Minnesota had a plan to stop Iowa’s No. 25 on Thursday. We talked about it, worked on it in practice. It’s not that the plan didn’t work, it just didn’t.
Caitlin Clark had 35 points, 13 rebounds and 11 assists, and Watertown’s Monica Chinano added 23 and six rebounds as Iowa dealt Minnesota their worst loss of the NCAA program era, 105–49, at Williams Arena.
“Sometimes there are special nights, and tonight was one of them,” Iowa coach Lisa Bluder said.
Not for the Gophers, who have done nothing good. Sarah Scalia scored 15 points, but Minnesota’s top rebounder was Rose Michaud with four, while Gadiva Hubbard had three assists.
“Obviously it wasn’t our best night,” Gophers coach Lindsay Whalen said.
Minnesota wanted to keep Clark’s body, harass Chinano in the block, and return to the crossing. “Obviously, the things that we talked about for days, we talked for days, and we couldn’t do it,” Whalen said.
Clarke completed her fifth triple-double, and although the Gophers held off Chinano early, she made five of her last six shots and 9 of her 10 free throws. In terms of returning to defense, Iowa scored 23 points in fast breaks and 14 points after Minnesota’s 11 assists.
“This is a really good transitional team. That’s what they do,” Whalen said.
It didn’t help that Iowa rarely had to take the ball out of the basket to start the game; Minnesota shot 33.3 percent (21 of 63) from the field. The Hawks scored 59 percent (40 of 68).
The Gophers fell to 9-10 overall and 2-5 in the Big Ten.
Their worst loss in the Big Ten remains a 93–37 loss to Indiana in the 1974–75 season, before the NCAA began sponsoring women’s basketball, and their worst overall loss was 114–53 in Texas on December 4, 1978. But in the NCAA era, Thursday’s Loss Margin surpassed the previous program record of 55, set on November 29, 1986, in a 101-46 loss to fourth-place Auburn and then equaled a 99-44 loss to No. 7 Maryland 1s. March 2020.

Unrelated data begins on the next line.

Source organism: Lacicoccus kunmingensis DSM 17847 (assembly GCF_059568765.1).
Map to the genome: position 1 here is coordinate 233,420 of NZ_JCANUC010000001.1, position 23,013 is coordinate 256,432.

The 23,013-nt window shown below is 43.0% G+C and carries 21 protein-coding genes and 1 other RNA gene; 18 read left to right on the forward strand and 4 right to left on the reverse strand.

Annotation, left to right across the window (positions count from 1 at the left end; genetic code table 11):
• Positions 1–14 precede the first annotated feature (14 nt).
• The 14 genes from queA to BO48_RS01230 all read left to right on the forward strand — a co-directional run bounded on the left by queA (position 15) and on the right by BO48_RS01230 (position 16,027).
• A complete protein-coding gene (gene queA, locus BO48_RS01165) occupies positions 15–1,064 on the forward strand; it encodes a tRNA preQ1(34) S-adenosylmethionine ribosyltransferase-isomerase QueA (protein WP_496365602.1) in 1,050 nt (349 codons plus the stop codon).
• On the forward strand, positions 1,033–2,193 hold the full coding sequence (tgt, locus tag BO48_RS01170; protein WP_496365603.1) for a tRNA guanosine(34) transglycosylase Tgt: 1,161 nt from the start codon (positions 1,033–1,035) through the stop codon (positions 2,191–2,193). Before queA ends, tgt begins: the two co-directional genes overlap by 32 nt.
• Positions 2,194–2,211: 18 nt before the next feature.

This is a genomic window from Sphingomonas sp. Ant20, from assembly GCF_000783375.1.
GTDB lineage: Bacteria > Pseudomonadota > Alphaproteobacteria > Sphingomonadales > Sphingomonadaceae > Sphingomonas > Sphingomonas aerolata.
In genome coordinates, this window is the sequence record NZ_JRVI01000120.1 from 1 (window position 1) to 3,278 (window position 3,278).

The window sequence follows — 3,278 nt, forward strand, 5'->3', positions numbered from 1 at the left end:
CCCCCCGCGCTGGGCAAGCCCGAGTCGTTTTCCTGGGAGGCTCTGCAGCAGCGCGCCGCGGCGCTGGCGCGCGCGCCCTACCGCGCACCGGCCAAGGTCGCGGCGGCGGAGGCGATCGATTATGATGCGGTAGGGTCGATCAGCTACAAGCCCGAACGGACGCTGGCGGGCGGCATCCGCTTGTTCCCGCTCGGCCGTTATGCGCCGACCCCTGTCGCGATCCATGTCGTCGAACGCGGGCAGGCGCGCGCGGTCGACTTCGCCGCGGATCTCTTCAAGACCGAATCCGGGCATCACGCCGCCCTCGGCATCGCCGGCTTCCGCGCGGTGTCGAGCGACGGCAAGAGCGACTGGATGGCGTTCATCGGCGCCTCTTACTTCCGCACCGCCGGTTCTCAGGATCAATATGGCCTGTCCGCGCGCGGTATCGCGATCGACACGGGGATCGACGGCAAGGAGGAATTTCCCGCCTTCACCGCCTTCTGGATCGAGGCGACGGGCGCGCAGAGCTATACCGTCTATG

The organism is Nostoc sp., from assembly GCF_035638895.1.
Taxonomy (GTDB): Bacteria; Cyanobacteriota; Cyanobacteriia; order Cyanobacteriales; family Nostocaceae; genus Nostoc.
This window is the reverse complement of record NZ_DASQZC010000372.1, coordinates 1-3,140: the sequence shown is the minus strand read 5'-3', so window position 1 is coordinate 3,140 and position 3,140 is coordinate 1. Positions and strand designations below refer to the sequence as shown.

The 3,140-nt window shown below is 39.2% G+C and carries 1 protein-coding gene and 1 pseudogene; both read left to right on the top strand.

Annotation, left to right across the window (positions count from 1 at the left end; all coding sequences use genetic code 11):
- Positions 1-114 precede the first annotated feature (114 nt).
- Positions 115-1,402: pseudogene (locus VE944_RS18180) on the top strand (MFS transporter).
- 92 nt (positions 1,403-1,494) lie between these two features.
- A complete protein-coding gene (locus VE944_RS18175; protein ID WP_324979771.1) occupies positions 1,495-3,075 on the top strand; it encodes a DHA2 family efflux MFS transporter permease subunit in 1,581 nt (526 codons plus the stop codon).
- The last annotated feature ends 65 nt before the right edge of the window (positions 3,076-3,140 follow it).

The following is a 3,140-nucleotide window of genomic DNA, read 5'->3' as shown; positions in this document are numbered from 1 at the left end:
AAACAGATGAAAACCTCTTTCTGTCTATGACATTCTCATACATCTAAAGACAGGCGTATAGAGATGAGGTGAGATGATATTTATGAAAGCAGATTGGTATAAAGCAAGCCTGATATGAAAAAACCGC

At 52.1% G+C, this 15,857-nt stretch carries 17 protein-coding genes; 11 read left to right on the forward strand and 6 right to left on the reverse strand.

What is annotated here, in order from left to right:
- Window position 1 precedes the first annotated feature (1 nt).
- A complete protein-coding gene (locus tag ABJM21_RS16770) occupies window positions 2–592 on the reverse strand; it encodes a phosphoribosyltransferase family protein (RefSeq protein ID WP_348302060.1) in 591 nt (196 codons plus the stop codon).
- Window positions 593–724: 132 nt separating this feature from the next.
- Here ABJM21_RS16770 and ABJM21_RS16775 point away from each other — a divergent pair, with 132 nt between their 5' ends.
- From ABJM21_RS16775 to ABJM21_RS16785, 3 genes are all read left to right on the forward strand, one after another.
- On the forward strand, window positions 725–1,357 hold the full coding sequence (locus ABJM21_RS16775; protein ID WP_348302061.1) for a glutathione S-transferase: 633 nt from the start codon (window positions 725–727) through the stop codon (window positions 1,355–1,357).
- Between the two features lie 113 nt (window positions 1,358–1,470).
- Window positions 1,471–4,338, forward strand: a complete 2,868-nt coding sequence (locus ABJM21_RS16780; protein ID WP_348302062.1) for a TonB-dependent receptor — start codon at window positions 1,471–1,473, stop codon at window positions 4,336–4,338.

It was Iowa’s largest Big Ten game margin in program history and the third largest overall. The Hawkeyes (11-4, 5-1) won four games in a row.
“I’m still trying to figure it out,” Bluder said. “I really didn’t find anything wrong there.”
Clark, a sophomore quarterback who was on the second All-American team as a freshman, registered his fifth career double-double and surpassed his 25.7 ppg average, the best in the nation. She was 14 of 21 from the floor and 4 of 6 from 3-point range, but finished well short of her January 2 record of 44 against Evansville.
Her 13 rebounds were a game high.
“When I get a rebound and a push in a transition, that’s when we’re at our best,” Clarke said. “Because it’s hard to pick me up and it’s very hard to find my other teammates on the floor – and that’s really when we’re on top.”
A downtime by Gabby Marshall from stealing teammate Kylie Feuerbach gave the Hawkeyes a 97–48 lead with 7 minutes 4 seconds left in the game, and it only got worse from there. Minnesota was 1 of 15 off the field in the fourth quarter.
Asked if she thought her team had given up, Whalen said, “I’m not going to say that. Obviously, the fourth was heavy. I thought we had guys trying to play a few pieces and it just didn’t work out for us. … The guys were still trying to do the right thing.”
Starting point guard Jasmine Powell scored no points for the first time in her college career.
Asked how the Gophers could regroup by Sunday at 1:00 p.m. in Michigan State, Scalia replied, “We just need to get (the team) more together.”
“I mean, you can tell we don’t play together and sometimes not quite for each other,” said the younger from Stillwater. “The most important thing is just to get everyone on the same wavelength and at least put in 100 percent effort.”